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This article was first published 7 years ago  » Business » Ending black money: Death by 1,000 cuts

Ending black money: Death by 1,000 cuts

By Manish Sabharwal
November 30, 2016 12:23 IST
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Teamlease's Manish Sabharwal tackles 5 criticisms of demonetisation.
Illustration: Uttam Ghosh/

Illustration: Uttam Ghosh/

One of the most interesting bets in Mumbai's financial community earlier this month was about the percentage of Rs 12 lakh crore -- the total physical currency of Rs 17 lakh crore less Rs 3.5 lakh crore with banks and Rs 1.5 lakh crore in small notes -- that will not be exchanged by or deposited in banks by December 30.

This demonetisation is only the 10th of the 25 things needed, because ending black money is not a regulatory beheading, but death by a thousand cuts.

Not every action will work, and every action will have loopholes that make interesting stories but are not available at volume.

I'd like to make the case that the 5 key criticisms of demonetisation -- flow versus stock, price of real estate and money, SME impact, lower consumption and inconvenience -- are more than negated by the long term effects of formalisation.

Let's look at each criticism in diminishing order of importance in more detail:

Flow versus stock: Analysts suggest that demonetisation is 'merely' a one-time intervention that reduces stock and does not nothing about flow (the fresh creation of black money with new currency).

They are right; stock and flow are two different problems with different solutions.

But dealing with stock creates conditions for even more aggressive action on flow; expect further curbs on cash payments, a smaller number of high value notes put back into circulation, the application of big data algorithms to saving, consumption and investment data, and much else.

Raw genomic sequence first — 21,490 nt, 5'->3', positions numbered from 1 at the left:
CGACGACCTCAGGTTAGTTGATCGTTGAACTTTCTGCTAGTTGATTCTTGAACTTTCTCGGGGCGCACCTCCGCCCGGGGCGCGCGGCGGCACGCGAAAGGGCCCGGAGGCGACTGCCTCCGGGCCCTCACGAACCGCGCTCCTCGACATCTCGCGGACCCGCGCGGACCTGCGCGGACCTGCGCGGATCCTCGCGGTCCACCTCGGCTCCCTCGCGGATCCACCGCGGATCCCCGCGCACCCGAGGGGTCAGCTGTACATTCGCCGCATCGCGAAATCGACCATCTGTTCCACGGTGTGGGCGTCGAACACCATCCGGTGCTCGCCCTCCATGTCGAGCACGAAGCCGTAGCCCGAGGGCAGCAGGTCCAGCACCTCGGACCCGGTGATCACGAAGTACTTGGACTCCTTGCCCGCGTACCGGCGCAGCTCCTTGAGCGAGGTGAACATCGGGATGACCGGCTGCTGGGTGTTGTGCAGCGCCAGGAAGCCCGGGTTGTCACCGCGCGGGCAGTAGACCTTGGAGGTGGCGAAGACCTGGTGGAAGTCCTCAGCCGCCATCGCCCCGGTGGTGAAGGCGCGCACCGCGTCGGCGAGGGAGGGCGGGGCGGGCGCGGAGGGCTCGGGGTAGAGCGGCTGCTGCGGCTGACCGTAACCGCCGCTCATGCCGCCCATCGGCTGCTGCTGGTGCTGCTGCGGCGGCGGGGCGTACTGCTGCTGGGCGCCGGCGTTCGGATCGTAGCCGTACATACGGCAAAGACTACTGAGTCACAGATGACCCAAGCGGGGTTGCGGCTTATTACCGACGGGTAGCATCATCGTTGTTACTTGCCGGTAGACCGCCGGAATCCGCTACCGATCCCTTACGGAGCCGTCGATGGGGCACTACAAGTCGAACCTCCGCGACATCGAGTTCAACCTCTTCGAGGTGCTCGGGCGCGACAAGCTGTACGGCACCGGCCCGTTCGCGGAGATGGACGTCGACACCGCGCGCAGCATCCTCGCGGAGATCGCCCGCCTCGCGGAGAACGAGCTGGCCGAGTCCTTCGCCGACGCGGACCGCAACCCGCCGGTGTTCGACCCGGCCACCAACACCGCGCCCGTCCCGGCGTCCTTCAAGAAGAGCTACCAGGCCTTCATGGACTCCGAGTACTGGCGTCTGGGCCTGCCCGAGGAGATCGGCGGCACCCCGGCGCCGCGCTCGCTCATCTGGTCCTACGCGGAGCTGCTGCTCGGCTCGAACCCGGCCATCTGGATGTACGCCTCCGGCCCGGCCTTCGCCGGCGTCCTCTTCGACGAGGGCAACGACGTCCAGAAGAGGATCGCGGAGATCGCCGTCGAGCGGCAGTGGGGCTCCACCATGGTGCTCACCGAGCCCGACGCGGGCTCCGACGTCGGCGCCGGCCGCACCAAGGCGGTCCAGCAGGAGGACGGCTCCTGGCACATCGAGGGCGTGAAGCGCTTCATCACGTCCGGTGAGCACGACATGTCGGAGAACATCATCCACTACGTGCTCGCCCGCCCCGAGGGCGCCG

This builds on previous actions such as goods and services tax, tax deducted at source and PAN requirements, the Undisclosed Foreign Income Act, Benami Transactions (Prohibition) Amendment Act, multiple multilateral information exchange agreements, ease of doing business, and the voluntary disclosure scheme.

None of them are perfect or complete alone, but seen together, the flow plan is nicely complemented by this stock intervention.

Price of real estate and money: India has long mispriced land and money, and analysts suggest a huge impact on both.

Saurabh Mukherjea of Ambit suggests that India's low rental yields of 2% reflected our black economy because globally rental yields and borrowing rates are similar. He estimates that rental yields will double as the price of residential real estate halves.

Mr Mukherjea also estimates the shift from black to white savings could reduce our interest rates by 350 basis points over the next four years.

Ending the mispricing of real estate and money is wonderful for entrepreneurship, global competitiveness and job creation.

Bad timing: Analysts suggest this could have been timed differently because of the rabi crop, Diwali, and Uttar Pradesh elections.